RICHARDSON, Texas (Aug. 2, 2005 ) — The School of Arts & Humanities at The University of Texas at Dallas (UTD) today announced its the 2005 –2006 season of theatre and dance performances, which will be held in the University Theatre between Sept. 23 and April 9. UTD faculty members will direct each of the plays.
All theatrical performances will run on two consecutive weekends. Friday and Saturday performances will begin at 8 p.m., and Sunday matinees will begin at 2:30 p.m. Dance performances all are scheduled to start at 8 p.m. No late seating will be permitted for these events.
The 2005–2006 Theatre and Dance Season opens on Sept. 23 with Fernando Krapp Wrote Me This Letter by Tankred Dorst and translated by Michael Roloff. Written by one of the masters of contemporary German language theatre, this play of emotions explores, in Dorst’s words, “the discrepancy between utopia and reality.” In the play, wealthy, successful Fernando Krapp returns to town and arranges to marry Julia, the beautiful young daughter of a poor man. Julia resents the forced marriage, falls in love with a count and hides in romanticism, distraught by her conflicting feelings.
Venus Opal Reese will direct Medea Nov. 4-13. This adaptation of the classic Euripides tragedy is set against the backdrop of the Antebellum South and asks a number of provocative questions: Is love ownership? Who can be bought and sold? Who has the right to give life or take it away? Are your children your property? Is your husband or wife truly yours? Are citizens the property of the state – in effect, slaves? Is anyone truly free? This performance seeks to answer those questions. Using dance, vocals and poetry, the themes of love, citizenship and property illuminate this timeless classic in an American context. Faculty members Monica Saba and Michele Hanlon will provide the choreography. UTD's Performance Innovations Residency guest artist for 2006, nationally renowned performer, director and choreographer
Dr. Thomas DeFrantz, will create a new work combining digital technology and dance. He is the author of Dancing Revelations: Alvin Ailey's Embodiment of African Culture and the creator of Monk's Mood: A Performance on the Life and Music of Thelonious Monk, a solo piece that combines tap, technology and jazz. The recipient of a Rockefeller Foundation Bellagio Residency and a Ford Foundation Scholarship, DeFrantz is an associate professor at the Massachusetts Institute of Technology. His month-long residency will conclude with a performance on Feb. 4.
There is Never a Reference Point , a “performance installation” inspired by the journal writings and watercolors of Jamie Dakis, a woman diagnosed with multiple personality disorder, will open Feb. 16 at 8 p.m. Directed by Thomas Riccio, the performance will take the form of a “walk-through” presentation where visitors explore, each in his or her own way, Dakis’ eight personalities. Using live and media performance, her personalities will present themselves, interacting, sharing histories, artifacts, visions, inspirations and sounds, to portray the complexity of her overlapping and multiple realities. Performances on the second weekend will be at Southside Gallery. Additional information about Southside Gallery and the UTD Southside Artist residency is available at http://ah.utdallas.edu/southside/index.htm.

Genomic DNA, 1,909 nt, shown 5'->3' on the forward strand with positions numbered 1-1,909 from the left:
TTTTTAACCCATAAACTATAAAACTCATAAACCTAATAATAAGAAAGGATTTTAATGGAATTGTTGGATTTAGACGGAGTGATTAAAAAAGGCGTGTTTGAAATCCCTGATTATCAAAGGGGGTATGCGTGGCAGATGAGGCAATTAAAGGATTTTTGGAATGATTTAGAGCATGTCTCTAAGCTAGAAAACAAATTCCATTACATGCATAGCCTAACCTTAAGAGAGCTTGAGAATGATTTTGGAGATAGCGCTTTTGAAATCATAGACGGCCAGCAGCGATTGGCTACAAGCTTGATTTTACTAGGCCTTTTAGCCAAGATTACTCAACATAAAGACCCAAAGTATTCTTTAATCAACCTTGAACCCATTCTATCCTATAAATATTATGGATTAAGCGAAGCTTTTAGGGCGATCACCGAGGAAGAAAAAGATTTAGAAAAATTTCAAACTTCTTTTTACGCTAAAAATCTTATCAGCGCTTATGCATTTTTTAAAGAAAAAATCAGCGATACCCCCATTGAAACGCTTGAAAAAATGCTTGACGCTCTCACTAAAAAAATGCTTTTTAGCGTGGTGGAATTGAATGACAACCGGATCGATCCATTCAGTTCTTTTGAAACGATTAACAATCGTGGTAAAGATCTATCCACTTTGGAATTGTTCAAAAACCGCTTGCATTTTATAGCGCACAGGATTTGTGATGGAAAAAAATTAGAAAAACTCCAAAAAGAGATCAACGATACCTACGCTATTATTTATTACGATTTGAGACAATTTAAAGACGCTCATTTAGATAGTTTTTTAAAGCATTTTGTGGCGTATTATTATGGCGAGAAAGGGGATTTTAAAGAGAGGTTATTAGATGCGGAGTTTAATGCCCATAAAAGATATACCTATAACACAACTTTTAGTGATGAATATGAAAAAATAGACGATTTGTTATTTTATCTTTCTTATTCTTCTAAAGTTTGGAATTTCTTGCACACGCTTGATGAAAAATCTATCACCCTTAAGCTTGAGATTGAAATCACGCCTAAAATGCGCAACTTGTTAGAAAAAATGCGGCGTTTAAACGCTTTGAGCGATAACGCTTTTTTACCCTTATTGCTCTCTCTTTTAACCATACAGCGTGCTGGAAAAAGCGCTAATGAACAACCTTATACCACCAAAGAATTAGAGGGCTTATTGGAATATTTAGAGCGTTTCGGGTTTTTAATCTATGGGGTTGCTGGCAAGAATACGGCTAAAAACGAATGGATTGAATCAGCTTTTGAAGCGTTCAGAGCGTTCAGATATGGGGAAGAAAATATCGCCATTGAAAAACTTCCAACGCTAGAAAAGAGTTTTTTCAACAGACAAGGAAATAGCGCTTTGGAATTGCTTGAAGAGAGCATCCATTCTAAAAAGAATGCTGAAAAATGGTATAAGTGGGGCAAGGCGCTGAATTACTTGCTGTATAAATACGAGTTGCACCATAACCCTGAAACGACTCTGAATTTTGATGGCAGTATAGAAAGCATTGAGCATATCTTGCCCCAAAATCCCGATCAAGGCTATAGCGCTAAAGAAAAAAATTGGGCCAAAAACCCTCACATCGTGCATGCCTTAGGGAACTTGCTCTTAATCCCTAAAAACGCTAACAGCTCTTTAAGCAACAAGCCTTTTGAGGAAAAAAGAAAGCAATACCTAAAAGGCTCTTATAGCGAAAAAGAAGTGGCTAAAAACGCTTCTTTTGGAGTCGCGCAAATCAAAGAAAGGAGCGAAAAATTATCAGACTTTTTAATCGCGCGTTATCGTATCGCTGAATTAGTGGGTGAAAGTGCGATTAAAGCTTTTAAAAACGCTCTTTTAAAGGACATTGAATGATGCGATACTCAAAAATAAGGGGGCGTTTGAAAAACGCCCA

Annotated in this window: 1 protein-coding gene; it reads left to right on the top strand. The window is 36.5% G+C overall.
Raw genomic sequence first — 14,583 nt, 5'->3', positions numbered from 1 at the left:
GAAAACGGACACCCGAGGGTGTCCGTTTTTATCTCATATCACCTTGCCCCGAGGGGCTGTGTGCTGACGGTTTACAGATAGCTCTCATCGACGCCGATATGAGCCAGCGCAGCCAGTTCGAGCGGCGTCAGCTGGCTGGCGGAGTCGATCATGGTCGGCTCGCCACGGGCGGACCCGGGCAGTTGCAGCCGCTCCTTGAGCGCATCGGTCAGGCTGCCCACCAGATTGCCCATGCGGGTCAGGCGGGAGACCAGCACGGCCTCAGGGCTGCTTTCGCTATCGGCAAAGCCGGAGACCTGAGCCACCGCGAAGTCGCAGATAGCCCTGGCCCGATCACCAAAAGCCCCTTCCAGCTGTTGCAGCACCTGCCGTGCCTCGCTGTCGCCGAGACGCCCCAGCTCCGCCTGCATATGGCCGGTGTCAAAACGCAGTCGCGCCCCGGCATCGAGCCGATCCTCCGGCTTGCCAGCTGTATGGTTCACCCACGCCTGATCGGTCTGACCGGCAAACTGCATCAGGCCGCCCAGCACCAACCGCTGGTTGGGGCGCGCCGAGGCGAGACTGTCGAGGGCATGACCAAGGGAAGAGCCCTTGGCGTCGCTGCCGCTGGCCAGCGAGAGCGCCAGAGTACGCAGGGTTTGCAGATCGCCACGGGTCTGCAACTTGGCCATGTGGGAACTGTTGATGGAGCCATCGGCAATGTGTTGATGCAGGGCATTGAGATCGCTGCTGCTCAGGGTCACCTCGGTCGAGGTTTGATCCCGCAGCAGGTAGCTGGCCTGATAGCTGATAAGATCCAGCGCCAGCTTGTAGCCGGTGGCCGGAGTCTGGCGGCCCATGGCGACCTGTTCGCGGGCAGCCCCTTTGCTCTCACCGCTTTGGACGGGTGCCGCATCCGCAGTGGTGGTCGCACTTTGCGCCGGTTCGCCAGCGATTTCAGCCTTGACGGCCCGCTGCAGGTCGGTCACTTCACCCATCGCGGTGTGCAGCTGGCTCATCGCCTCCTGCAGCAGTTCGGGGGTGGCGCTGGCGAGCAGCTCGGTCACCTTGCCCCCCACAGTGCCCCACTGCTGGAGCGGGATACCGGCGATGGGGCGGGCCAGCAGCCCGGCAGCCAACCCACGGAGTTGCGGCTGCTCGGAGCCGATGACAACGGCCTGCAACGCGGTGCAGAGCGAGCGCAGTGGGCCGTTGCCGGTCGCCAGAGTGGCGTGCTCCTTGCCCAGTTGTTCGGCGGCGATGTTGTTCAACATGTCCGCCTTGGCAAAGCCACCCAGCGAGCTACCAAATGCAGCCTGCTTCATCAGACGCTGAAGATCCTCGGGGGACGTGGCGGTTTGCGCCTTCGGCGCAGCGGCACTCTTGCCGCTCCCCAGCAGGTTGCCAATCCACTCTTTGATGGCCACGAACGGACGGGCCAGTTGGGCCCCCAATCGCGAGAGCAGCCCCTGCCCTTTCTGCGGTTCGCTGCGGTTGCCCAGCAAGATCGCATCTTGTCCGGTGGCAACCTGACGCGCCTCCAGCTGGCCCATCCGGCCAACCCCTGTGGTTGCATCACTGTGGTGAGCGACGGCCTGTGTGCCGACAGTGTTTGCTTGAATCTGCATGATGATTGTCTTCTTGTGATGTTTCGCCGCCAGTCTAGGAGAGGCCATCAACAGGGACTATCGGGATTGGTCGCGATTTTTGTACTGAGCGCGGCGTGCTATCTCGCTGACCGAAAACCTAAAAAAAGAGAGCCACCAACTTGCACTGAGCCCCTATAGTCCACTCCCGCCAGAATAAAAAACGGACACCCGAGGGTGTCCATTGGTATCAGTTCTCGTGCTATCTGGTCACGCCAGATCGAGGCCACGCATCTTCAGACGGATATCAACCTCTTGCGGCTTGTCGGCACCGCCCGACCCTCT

A two-week joint residency involving UTD and Collin County Community College will bring Pilobolus Too, part of Pilobolus' education outreach program, to the Dallas area. The performances on March 3 and 4 will consist of two Pilobolus Too master teachers and students from both campuses. This creative dance collective has been widely acclaimed for its choreography as well as its sense of humor and invention. UTD faculty members Monica Saba and Michele Hanlon will work with CCCC faculty member Tiffanee Arnold and Pilobolus Too throughout the residency and performances.
Fred Curchack will direct the season finale, An American Dream Play, which opens March 31. In the work, God's daughter comes down to earth to experience what it is to be human. Feasting on the fruits of civilization, she discovers marriage, family, education, business, politics, war, religion and art and concludes, “Human beings -- what a pity!” This outrageous and hilarious reworking of Strindberg's classic, A Dream Play, follows the crazy wisdom of the subconscious on a journey into and beyond the insanity of modern life.
Additional information on each event is available on the UTD Arts & Humanities website: http://ah.utdallas.edu/. All programs are subject to change. Additional information on each event is available on the UTD Arts & Humanities website, http://ah.utdallas.edu/. All programs are subject to change. UTD ticket office hours are from 2 to 5 p.m. Mondays through Fridays and at the door one hour prior to show time. To purchase tickets using Visa, MasterCard or Discover during those hours, please call 972-883-2972.
For information about the many musical, arts, theatre, dance and other performances and exhibitions held throughout the year at UTD, please call 972-UTD-ARTS (972-883-2787), e-mail email@example.com or visit the School of Arts and Humanities’ web site at http://ah.utdallas.edu/
Persons with disabilities needing special accommodations may call 972-883-2982, Texas Relay Operator: 1-800-RELAYVV.
The University of Texas at Dallas, located at the convergence of Richardson, Plano and Dallas in the heart of the complex of major multinational technology corporations known as the Telecom Corridor®, enrolls more than 14,000 students. The school’s freshman class traditionally stands at the forefront of Texas state universities in terms of average SAT scores. The university offers a broad assortment of bachelor’s, master’s and doctoral degree programs. For additional information about UTD, please visit the university’s Web site at www.utdallas.edu.